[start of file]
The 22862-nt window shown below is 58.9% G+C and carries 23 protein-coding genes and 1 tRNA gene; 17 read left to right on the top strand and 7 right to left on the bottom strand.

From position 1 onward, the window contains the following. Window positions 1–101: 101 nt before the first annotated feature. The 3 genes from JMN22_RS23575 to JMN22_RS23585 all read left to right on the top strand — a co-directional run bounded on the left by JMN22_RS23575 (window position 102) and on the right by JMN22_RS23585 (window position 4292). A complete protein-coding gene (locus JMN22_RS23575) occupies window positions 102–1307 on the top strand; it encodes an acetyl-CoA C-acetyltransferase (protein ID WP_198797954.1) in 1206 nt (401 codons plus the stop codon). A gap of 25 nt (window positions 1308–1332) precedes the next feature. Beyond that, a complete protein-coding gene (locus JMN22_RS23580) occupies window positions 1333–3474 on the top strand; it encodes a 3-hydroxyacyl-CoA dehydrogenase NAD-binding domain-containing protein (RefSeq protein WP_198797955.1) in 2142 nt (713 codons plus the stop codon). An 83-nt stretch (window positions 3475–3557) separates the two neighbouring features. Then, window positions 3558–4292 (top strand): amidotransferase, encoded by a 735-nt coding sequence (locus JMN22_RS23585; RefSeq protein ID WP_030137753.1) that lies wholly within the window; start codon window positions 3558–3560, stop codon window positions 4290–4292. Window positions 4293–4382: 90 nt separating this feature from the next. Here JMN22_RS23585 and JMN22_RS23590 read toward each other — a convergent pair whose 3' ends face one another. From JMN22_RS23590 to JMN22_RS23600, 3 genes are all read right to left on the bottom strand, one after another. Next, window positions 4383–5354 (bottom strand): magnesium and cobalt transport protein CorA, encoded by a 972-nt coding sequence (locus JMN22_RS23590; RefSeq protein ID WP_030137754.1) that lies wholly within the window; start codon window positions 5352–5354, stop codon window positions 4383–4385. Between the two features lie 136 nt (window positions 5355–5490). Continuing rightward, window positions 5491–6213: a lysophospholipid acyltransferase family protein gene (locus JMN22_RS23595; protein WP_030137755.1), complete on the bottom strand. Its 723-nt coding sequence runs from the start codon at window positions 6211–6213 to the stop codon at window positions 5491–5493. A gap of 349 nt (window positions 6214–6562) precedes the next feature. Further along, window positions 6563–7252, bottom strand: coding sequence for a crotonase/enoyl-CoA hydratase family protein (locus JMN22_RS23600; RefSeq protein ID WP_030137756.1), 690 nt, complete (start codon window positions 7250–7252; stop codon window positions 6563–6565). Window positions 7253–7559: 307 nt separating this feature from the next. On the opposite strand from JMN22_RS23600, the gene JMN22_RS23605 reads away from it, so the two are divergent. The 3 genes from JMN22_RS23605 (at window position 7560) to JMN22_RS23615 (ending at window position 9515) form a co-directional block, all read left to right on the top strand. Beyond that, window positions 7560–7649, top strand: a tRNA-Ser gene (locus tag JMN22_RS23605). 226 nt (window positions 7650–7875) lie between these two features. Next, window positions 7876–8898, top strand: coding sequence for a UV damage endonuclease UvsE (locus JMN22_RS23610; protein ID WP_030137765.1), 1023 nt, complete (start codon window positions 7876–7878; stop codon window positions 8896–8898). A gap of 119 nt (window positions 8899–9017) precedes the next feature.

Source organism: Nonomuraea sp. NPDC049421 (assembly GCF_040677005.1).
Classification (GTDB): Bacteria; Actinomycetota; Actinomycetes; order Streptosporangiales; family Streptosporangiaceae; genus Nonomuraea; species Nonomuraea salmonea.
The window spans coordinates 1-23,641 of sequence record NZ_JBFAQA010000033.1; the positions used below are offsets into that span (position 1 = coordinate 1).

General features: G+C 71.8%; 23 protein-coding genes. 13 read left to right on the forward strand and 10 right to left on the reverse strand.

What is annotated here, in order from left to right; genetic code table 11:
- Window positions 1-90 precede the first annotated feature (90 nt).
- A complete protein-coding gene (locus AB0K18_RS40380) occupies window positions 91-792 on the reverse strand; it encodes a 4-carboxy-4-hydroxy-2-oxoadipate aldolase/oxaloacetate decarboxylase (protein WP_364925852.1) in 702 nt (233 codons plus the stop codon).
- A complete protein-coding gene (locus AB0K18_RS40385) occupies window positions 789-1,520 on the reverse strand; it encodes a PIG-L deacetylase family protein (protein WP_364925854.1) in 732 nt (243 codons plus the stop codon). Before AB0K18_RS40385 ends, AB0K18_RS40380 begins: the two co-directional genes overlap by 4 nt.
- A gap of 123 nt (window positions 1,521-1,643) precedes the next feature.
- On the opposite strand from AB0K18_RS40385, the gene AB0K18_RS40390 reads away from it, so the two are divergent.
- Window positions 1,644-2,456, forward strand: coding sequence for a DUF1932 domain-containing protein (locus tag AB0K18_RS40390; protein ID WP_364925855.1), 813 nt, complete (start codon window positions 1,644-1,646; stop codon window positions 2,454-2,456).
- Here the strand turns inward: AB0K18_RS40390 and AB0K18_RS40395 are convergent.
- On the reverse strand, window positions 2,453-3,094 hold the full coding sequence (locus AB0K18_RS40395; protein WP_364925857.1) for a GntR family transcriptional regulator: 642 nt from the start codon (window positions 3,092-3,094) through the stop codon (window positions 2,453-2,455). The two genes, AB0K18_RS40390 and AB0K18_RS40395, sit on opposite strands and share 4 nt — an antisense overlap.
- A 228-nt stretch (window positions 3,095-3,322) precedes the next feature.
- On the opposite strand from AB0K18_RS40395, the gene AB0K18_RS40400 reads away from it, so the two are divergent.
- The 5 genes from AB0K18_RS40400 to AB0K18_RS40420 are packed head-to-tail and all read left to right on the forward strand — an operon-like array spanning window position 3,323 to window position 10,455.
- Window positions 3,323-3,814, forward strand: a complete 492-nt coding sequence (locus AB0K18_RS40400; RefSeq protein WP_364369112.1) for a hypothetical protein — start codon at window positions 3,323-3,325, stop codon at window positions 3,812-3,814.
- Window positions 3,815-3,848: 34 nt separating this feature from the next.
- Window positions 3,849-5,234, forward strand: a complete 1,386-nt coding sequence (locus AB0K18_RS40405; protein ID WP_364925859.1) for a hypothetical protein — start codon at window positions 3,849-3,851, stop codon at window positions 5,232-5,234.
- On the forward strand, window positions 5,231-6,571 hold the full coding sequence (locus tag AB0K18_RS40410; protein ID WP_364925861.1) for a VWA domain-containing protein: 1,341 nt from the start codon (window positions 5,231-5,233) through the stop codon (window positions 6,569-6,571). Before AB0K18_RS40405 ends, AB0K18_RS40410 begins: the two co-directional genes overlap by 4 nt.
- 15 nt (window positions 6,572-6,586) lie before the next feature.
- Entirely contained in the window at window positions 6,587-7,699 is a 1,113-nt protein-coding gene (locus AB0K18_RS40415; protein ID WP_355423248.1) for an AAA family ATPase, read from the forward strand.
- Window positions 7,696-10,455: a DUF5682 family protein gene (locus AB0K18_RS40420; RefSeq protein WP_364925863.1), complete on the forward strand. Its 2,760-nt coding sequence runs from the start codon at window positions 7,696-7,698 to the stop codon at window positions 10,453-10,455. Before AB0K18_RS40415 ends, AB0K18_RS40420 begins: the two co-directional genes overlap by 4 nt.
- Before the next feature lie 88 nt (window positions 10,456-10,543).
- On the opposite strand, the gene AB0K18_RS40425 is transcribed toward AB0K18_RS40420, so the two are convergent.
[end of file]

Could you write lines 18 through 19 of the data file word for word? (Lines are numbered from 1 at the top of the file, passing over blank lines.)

- The 5 genes from AB0K18_RS40400 to AB0K18_RS40420 are packed head-to-tail and all read left to right on the forward strand — an operon-like array spanning window position 3,323 to window position 10,455.
- Window positions 3,323-3,814, forward strand: a complete 492-nt coding sequence (locus AB0K18_RS40400; RefSeq protein WP_364369112.1) for a hypothetical protein — start codon at window positions 3,323-3,325, stop codon at window positions 3,812-3,814.